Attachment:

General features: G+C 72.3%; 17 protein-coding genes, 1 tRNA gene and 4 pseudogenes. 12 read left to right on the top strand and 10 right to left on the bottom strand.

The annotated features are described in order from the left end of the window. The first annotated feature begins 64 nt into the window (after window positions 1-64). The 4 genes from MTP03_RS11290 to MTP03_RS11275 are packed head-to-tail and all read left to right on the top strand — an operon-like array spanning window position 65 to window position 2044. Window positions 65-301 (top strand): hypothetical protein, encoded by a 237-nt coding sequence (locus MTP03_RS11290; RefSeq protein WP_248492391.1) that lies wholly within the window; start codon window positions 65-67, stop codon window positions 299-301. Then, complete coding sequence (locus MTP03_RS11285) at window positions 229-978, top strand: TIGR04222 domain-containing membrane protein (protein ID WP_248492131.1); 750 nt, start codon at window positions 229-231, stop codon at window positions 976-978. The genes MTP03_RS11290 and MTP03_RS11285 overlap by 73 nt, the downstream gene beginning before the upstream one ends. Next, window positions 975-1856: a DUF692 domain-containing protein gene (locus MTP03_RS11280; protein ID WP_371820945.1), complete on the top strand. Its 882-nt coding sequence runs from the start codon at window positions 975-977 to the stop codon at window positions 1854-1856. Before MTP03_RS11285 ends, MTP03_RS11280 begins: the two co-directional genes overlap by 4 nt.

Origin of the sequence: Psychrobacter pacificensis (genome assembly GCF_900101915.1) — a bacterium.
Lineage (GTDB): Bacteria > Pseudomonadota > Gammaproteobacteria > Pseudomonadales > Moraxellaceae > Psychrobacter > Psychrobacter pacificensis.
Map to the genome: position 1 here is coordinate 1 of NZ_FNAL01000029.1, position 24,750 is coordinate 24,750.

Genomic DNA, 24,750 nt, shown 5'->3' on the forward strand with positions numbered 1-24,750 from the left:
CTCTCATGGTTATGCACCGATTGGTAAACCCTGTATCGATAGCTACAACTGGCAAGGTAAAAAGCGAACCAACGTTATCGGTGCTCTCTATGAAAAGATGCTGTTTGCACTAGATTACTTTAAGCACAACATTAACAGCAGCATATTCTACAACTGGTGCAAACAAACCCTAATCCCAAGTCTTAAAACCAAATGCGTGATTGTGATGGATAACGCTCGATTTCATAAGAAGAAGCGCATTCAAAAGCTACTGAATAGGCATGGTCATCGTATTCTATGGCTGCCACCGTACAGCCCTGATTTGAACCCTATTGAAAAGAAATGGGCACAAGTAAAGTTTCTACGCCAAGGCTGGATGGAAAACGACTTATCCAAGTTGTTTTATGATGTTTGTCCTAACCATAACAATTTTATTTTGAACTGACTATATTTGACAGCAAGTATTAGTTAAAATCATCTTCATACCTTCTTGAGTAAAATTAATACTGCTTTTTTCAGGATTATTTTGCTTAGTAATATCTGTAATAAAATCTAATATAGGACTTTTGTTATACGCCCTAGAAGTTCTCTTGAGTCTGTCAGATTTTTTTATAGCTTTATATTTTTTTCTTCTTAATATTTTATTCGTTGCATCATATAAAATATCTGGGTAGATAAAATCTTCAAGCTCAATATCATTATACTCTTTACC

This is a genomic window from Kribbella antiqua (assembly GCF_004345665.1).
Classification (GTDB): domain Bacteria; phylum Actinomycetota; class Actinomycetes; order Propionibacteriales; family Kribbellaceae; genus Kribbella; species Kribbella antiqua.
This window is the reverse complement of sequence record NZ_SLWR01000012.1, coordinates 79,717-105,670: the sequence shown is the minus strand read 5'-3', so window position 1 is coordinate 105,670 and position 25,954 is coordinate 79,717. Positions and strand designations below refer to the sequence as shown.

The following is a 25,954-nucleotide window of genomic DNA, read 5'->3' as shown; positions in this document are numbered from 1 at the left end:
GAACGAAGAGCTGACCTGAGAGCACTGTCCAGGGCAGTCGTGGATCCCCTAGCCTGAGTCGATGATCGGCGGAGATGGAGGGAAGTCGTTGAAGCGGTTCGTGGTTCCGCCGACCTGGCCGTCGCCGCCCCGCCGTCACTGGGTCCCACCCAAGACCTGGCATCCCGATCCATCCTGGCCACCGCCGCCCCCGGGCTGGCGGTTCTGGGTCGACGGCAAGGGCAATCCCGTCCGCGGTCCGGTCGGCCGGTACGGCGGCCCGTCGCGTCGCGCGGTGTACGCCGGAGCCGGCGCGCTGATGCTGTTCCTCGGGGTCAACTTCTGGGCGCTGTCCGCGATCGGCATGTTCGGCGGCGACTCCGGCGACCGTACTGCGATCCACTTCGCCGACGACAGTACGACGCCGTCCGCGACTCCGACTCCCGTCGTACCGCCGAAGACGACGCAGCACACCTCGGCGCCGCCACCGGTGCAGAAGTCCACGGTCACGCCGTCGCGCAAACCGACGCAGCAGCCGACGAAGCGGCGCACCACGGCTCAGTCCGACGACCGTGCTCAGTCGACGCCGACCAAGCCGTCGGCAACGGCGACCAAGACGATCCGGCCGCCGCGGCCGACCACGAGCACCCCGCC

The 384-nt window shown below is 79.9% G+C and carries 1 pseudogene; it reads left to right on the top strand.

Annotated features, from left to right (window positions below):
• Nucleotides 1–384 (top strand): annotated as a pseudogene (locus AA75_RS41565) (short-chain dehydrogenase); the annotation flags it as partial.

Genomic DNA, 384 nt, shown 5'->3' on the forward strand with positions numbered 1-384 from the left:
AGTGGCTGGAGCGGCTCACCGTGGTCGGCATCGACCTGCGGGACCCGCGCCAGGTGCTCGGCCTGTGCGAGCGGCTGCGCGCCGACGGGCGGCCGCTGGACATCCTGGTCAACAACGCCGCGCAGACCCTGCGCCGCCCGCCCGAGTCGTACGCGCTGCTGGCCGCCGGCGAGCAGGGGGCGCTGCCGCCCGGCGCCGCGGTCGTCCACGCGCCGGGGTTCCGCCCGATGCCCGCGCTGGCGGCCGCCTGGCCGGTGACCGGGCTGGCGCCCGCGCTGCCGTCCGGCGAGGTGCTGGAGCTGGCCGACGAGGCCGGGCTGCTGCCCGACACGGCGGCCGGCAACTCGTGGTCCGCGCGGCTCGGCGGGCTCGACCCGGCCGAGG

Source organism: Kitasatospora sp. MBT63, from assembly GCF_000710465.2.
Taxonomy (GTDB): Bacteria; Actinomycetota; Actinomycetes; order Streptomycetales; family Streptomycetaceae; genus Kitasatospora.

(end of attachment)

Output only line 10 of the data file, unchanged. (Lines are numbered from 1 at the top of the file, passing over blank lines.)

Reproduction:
This window is the reverse complement of sequence record NZ_SLWR01000012.1, coordinates 79,717-105,670: the sequence shown is the minus strand read 5'-3', so window position 1 is coordinate 105,670 and position 25,954 is coordinate 79,717. Positions and strand designations below refer to the sequence as shown.